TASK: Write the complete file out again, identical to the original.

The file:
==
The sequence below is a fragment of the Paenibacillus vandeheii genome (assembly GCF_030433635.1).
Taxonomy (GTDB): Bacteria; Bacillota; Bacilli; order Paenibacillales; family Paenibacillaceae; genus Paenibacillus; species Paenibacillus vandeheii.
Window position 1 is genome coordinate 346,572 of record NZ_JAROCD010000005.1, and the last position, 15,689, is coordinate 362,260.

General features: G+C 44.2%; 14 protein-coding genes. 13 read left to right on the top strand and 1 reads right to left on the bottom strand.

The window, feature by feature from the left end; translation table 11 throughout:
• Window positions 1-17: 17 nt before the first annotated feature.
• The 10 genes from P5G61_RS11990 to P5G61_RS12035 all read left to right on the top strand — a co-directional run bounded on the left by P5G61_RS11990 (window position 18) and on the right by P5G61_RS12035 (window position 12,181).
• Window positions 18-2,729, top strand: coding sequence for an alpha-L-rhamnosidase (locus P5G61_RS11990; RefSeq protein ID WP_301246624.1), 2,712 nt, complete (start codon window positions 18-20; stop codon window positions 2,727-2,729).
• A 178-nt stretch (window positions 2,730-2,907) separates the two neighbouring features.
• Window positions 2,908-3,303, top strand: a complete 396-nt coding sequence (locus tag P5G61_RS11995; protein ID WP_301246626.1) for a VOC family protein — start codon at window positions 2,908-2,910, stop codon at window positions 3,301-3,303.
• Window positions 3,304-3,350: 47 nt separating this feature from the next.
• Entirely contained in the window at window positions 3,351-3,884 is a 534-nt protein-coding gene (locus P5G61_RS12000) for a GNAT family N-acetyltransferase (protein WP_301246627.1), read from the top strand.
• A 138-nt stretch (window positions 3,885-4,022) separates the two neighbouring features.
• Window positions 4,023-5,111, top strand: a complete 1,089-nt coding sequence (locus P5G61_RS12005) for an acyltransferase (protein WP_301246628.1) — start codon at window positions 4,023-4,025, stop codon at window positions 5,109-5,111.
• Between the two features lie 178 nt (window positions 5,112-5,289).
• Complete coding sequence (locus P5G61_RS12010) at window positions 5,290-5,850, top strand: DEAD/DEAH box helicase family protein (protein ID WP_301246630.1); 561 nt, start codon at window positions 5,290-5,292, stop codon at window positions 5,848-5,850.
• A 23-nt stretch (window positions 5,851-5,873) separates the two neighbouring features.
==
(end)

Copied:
The sequence below is a fragment of the Paenibacillus vandeheii genome (assembly GCF_030433635.1).
Taxonomy (GTDB): Bacteria; Bacillota; Bacilli; order Paenibacillales; family Paenibacillaceae; genus Paenibacillus; species Paenibacillus vandeheii.
Window position 1 is genome coordinate 346,572 of record NZ_JAROCD010000005.1, and the last position, 15,689, is coordinate 362,260.

General features: G+C 44.2%; 14 protein-coding genes. 13 read left to right on the top strand and 1 reads right to left on the bottom strand.

The window, feature by feature from the left end; translation table 11 throughout:
• Window positions 1-17: 17 nt before the first annotated feature.
• The 10 genes from P5G61_RS11990 to P5G61_RS12035 all read left to right on the top strand — a co-directional run bounded on the left by P5G61_RS11990 (window position 18) and on the right by P5G61_RS12035 (window position 12,181).
• Window positions 18-2,729, top strand: coding sequence for an alpha-L-rhamnosidase (locus P5G61_RS11990; RefSeq protein ID WP_301246624.1), 2,712 nt, complete (start codon window positions 18-20; stop codon window positions 2,727-2,729).
• A 178-nt stretch (window positions 2,730-2,907) separates the two neighbouring features.
• Window positions 2,908-3,303, top strand: a complete 396-nt coding sequence (locus tag P5G61_RS11995; protein ID WP_301246626.1) for a VOC family protein — start codon at window positions 2,908-2,910, stop codon at window positions 3,301-3,303.
• Window positions 3,304-3,350: 47 nt separating this feature from the next.
• Entirely contained in the window at window positions 3,351-3,884 is a 534-nt protein-coding gene (locus P5G61_RS12000) for a GNAT family N-acetyltransferase (protein WP_301246627.1), read from the top strand.
• A 138-nt stretch (window positions 3,885-4,022) separates the two neighbouring features.
• Window positions 4,023-5,111, top strand: a complete 1,089-nt coding sequence (locus P5G61_RS12005) for an acyltransferase (protein WP_301246628.1) — start codon at window positions 4,023-4,025, stop codon at window positions 5,109-5,111.
• Between the two features lie 178 nt (window positions 5,112-5,289).
• Complete coding sequence (locus P5G61_RS12010) at window positions 5,290-5,850, top strand: DEAD/DEAH box helicase family protein (protein ID WP_301246630.1); 561 nt, start codon at window positions 5,290-5,292, stop codon at window positions 5,848-5,850.
• A 23-nt stretch (window positions 5,851-5,873) separates the two neighbouring features.